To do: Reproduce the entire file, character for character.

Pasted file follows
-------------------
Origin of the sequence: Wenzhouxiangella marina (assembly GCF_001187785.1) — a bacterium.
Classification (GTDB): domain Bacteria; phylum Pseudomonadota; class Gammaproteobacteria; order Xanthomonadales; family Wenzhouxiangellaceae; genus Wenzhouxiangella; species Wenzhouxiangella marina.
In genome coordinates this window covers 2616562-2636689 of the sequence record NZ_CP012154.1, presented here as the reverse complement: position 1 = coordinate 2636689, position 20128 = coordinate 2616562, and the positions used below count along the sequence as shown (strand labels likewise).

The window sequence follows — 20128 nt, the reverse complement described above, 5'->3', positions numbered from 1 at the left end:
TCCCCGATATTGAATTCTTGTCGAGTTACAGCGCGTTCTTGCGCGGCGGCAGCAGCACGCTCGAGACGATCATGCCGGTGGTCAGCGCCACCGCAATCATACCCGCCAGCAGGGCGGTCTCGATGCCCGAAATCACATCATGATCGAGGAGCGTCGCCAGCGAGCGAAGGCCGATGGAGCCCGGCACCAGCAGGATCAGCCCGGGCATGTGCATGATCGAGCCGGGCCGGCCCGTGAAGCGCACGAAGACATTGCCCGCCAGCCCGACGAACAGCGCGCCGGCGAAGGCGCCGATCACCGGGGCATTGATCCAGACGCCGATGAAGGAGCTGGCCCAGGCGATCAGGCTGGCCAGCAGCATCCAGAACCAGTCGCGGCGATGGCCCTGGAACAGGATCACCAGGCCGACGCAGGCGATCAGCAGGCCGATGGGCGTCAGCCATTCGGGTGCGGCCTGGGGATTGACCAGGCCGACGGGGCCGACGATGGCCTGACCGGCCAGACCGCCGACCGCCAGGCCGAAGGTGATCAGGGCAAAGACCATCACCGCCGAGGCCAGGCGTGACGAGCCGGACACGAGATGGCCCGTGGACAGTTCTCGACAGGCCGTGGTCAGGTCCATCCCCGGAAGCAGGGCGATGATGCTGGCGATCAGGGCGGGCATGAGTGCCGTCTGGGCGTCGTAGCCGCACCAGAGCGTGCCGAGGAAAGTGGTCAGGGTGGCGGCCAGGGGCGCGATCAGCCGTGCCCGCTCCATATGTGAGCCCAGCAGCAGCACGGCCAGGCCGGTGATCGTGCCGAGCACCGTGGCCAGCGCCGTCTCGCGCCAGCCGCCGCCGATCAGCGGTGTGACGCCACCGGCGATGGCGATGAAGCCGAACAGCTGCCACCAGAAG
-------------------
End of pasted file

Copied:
Origin of the sequence: Wenzhouxiangella marina (assembly GCF_001187785.1) — a bacterium.
Classification (GTDB): domain Bacteria; phylum Pseudomonadota; class Gammaproteobacteria; order Xanthomonadales; family Wenzhouxiangellaceae; genus Wenzhouxiangella; species Wenzhouxiangella marina.
In genome coordinates this window covers 2616562-2636689 of the sequence record NZ_CP012154.1, presented here as the reverse complement: position 1 = coordinate 2636689, position 20128 = coordinate 2616562, and the positions used below count along the sequence as shown (strand labels likewise).

The window sequence follows — 20128 nt, the reverse complement described above, 5'->3', positions numbered from 1 at the left end:
TCCCCGATATTGAATTCTTGTCGAGTTACAGCGCGTTCTTGCGCGGCGGCAGCAGCACGCTCGAGACGATCATGCCGGTGGTCAGCGCCACCGCAATCATACCCGCCAGCAGGGCGGTCTCGATGCCCGAAATCACATCATGATCGAGGAGCGTCGCCAGCGAGCGAAGGCCGATGGAGCCCGGCACCAGCAGGATCAGCCCGGGCATGTGCATGATCGAGCCGGGCCGGCCCGTGAAGCGCACGAAGACATTGCCCGCCAGCCCGACGAACAGCGCGCCGGCGAAGGCGCCGATCACCGGGGCATTGATCCAGACGCCGATGAAGGAGCTGGCCCAGGCGATCAGGCTGGCCAGCAGCATCCAGAACCAGTCGCGGCGATGGCCCTGGAACAGGATCACCAGGCCGACGCAGGCGATCAGCAGGCCGATGGGCGTCAGCCATTCGGGTGCGGCCTGGGGATTGACCAGGCCGACGGGGCCGACGATGGCCTGACCGGCCAGACCGCCGACCGCCAGGCCGAAGGTGATCAGGGCAAAGACCATCACCGCCGAGGCCAGGCGTGACGAGCCGGACACGAGATGGCCCGTGGACAGTTCTCGACAGGCCGTGGTCAGGTCCATCCCCGGAAGCAGGGCGATGATGCTGGCGATCAGGGCGGGCATGAGTGCCGTCTGGGCGTCGTAGCCGCACCAGAGCGTGCCGAGGAAAGTGGTCAGGGTGGCGGCCAGGGGCGCGATCAGCCGTGCCCGCTCCATATGTGAGCCCAGCAGCAGCACGGCCAGGCCGGTGATCGTGCCGAGCACCGTGGCCAGCGCCGTCTCGCGCCAGCCGCCGCCGATCAGCGGTGTGACGCCACCGGCGATGGCGATGAAGCCGAACAGCTGCCACCAGAAG